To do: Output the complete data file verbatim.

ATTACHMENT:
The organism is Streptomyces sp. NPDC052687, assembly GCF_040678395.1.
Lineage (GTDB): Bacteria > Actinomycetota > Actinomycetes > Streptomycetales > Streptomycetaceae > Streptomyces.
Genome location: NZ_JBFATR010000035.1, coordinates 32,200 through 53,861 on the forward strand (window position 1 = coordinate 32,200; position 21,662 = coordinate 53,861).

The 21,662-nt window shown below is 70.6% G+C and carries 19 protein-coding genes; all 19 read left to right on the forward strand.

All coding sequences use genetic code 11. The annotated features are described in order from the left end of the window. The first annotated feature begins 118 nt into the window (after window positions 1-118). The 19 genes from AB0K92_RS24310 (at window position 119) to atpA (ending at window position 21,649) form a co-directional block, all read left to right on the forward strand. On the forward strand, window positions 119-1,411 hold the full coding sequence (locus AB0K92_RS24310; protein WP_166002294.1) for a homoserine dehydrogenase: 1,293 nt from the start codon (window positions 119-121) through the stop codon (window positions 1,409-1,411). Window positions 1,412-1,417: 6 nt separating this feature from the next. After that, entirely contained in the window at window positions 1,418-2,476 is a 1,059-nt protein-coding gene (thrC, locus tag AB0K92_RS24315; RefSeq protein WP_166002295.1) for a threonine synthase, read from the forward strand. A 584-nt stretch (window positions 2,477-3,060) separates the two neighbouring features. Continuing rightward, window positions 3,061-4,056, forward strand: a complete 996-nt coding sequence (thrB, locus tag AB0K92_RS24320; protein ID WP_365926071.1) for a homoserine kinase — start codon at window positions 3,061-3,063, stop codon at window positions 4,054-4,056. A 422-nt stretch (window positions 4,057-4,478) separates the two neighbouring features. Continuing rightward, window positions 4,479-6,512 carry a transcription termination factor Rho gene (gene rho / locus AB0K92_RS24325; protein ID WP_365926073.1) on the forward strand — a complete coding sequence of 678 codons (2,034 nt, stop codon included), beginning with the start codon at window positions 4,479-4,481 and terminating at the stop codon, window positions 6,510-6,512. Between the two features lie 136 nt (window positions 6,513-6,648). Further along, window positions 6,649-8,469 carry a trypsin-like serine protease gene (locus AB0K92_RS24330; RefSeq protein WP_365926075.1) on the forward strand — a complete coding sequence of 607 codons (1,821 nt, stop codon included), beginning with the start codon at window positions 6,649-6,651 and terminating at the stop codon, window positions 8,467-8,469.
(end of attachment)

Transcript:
The organism is Streptomyces sp. NPDC052687, assembly GCF_040678395.1.
Lineage (GTDB): Bacteria > Actinomycetota > Actinomycetes > Streptomycetales > Streptomycetaceae > Streptomyces.
Genome location: NZ_JBFATR010000035.1, coordinates 32,200 through 53,861 on the forward strand (window position 1 = coordinate 32,200; position 21,662 = coordinate 53,861).

The 21,662-nt window shown below is 70.6% G+C and carries 19 protein-coding genes; all 19 read left to right on the forward strand.

All coding sequences use genetic code 11. The annotated features are described in order from the left end of the window. The first annotated feature begins 118 nt into the window (after window positions 1-118). The 19 genes from AB0K92_RS24310 (at window position 119) to atpA (ending at window position 21,649) form a co-directional block, all read left to right on the forward strand. On the forward strand, window positions 119-1,411 hold the full coding sequence (locus AB0K92_RS24310; protein WP_166002294.1) for a homoserine dehydrogenase: 1,293 nt from the start codon (window positions 119-121) through the stop codon (window positions 1,409-1,411). Window positions 1,412-1,417: 6 nt separating this feature from the next. After that, entirely contained in the window at window positions 1,418-2,476 is a 1,059-nt protein-coding gene (thrC, locus tag AB0K92_RS24315; RefSeq protein WP_166002295.1) for a threonine synthase, read from the forward strand. A 584-nt stretch (window positions 2,477-3,060) separates the two neighbouring features. Continuing rightward, window positions 3,061-4,056, forward strand: a complete 996-nt coding sequence (thrB, locus tag AB0K92_RS24320; protein ID WP_365926071.1) for a homoserine kinase — start codon at window positions 3,061-3,063, stop codon at window positions 4,054-4,056. A 422-nt stretch (window positions 4,057-4,478) separates the two neighbouring features. Continuing rightward, window positions 4,479-6,512 carry a transcription termination factor Rho gene (gene rho / locus AB0K92_RS24325; protein ID WP_365926073.1) on the forward strand — a complete coding sequence of 678 codons (2,034 nt, stop codon included), beginning with the start codon at window positions 4,479-4,481 and terminating at the stop codon, window positions 6,510-6,512. Between the two features lie 136 nt (window positions 6,513-6,648). Further along, window positions 6,649-8,469 carry a trypsin-like serine protease gene (locus AB0K92_RS24330; RefSeq protein WP_365926075.1) on the forward strand — a complete coding sequence of 607 codons (1,821 nt, stop codon included), beginning with the start codon at window positions 6,649-6,651 and terminating at the stop codon, window positions 8,467-8,469.